Rowandale is loosely based on the Settle Carlisle line in North Yorkshire, in the late LMS period; mostly steam - with only a diesel shunter. The first section is shown in the track plan below; the fainter lines are hidden track. Work is concentrating on this first section. The hidden storage sidings at the rear are under the town, central is the quite extensive goods yard, with the station in front of it on the gently rising main line. At the bottom left the main line crosses a viaduct, over the river, before entering a tunnel.
The base is 5ft by 2ft 6” and is formed from two layers of 2” building insulation foam, into which is carved a deep river valley under the viaduct. Extra height has been added over the tunnel at left with expanding foam. The track bed is formed from thin MDF board with cork on top. Edges are protected with 1/8” ply glued to the foam board; this has proved strong, stable and very light; surviving the removal van with no damage. The track is Peco Code-55 with Electro-frog points. Small button magnets are buries at various locations in the sidings to operate the DG Couplings on the rolling stock.
Temporary semicircular tracks, on a ‘D’ shaped board, have been added at the right hand end to allow continuous running on the main line and give access to the goods yard.Miniature model aircraft servo motors (Type SG-90) are used to operate the points; the servos being mounted just in front of the rear storage tracks and are connected to the points by the wire-in-tube method.The servos are controlled by a small dedicated module, a Pololu Maestro Servo Controller. This is a micro-processor system which has been programmed to accept a route number, sent by a Raspberry-Pi micro computer in the control panel, so that various routes in the sidings and main line can be set with just a single push-button on the control panel. The polarity of the frogs on the points are set with micro-switches operated by the servo motor arms.Control of the locos is using the free open-source software JMRI DeCoder-Pro, running on a second Raspberry-Pi micro computer, with the interface to the track via a USB connection to a SPROG 3, which in turngenerates the DCC signals for the track.
Track Plan of goods yard & station section
This shows the station approach road and bridge over the entrance track to the goods yard. together with the station yard, small goods store and groundwork in the goods yard, including fencing. The engine shed, water tower and turntable are also shown.Retaining walls, with storage units and a couple of shops under the arches, are at the rear of the goods yard, with road access via a ramp. A coal merchants office is also here. Above the retaining wall, at the level of the main town, are various buildings. The front half of this raised section covers the servo motors and controller, which operate the points. The rear half covers the hidden holding tracks.
The buildings over both of these areas are mounted as removable modules to allow access to the tracks & servos underneath. Some of the buildings were originally on the rear of Archie’s Yard, which was originally intended to be a quick lash-up, but did become a full layout.The main station building, waiting shelter and main goods shed are temporary mock-ups, pending a start to built these from scratch. The Midland Railway built its stations to a common design, with three size variations to suit the importance of the station. They all had characteristic windows and distinctive filigree design of the barge-boards at the roof edges. One small business AMBIS Engineeringhas produced a brass fret of these details for the station & shelter, the goods shed and station master’s house.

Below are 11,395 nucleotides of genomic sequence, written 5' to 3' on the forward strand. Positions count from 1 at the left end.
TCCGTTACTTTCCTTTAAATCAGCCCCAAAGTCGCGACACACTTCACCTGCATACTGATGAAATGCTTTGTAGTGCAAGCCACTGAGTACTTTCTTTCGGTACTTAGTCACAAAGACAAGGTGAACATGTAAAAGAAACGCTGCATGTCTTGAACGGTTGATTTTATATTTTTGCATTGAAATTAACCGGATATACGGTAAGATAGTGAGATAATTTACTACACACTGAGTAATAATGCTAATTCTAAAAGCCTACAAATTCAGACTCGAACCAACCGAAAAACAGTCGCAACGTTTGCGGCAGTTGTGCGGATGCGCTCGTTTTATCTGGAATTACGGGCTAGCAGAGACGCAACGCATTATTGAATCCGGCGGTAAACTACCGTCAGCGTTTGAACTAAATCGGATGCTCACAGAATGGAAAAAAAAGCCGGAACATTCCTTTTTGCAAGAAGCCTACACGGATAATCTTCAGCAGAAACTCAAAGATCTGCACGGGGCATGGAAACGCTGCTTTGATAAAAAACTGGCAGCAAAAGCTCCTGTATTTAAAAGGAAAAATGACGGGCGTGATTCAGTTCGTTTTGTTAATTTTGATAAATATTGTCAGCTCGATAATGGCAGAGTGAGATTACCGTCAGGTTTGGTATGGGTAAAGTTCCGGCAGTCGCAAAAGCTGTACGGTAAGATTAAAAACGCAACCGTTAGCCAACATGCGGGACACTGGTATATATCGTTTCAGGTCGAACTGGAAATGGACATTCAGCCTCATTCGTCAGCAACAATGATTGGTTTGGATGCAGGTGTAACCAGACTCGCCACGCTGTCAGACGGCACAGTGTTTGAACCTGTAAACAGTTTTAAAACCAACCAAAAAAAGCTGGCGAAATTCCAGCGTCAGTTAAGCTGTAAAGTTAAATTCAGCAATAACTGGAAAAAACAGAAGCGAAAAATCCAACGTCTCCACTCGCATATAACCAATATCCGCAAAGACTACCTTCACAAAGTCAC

A Raspberry-Pi 3B computer is mounted inside the control panel and is used to control the routes for the layout and the displays. A full description of the control system, points controller and loco position sensors is given here:
Rowandale has a comprehensive control & mimic panel. It is A3 size and fitted with route selection push buttons, together with tiny LEDs which indicate the position of locos in the hidden holding bays. To set a route, pressing just the one push-button which lies on the desired route, will set all the points that are required to establish that complete route.There is also a four line by 20 character display screen which indicates the previous routes that have been set. The associated keypad, can be used to perform a number of functions, such as setting the default routes, initiating train lap timing functions, and train holding features.It is also used to perform various system tests, such as checking all the LEDs on the control panel.
Click on , for a blog of the Development of Rowandale.
For detailed photos of the buildings see:
The lighting is by small filament bulbs, either the grain of wheat or the even smaller grain of rice.They are 12v bulbs run at 9v, for long life and subdued glow. I find that even the warm-white LEDs are rather harsh by comparison.
The disadvantage of using filament bulbs is their current consumption. The grain of wheat bulbs used in the engine and goods sheds draw 60ma each. The houses and most of the other buildings use the grain of rice bulbs which draw 27ma. The total for Rowandale is about 3A, so it needs a 9v 4A power supply. An advantage with bulbs is you do not have to worry about polarity of the feed.
All the buildings and structures are built in card using the downloaded kits and texture sheets from the Scalescenes range; some of the building kits being heavily modified.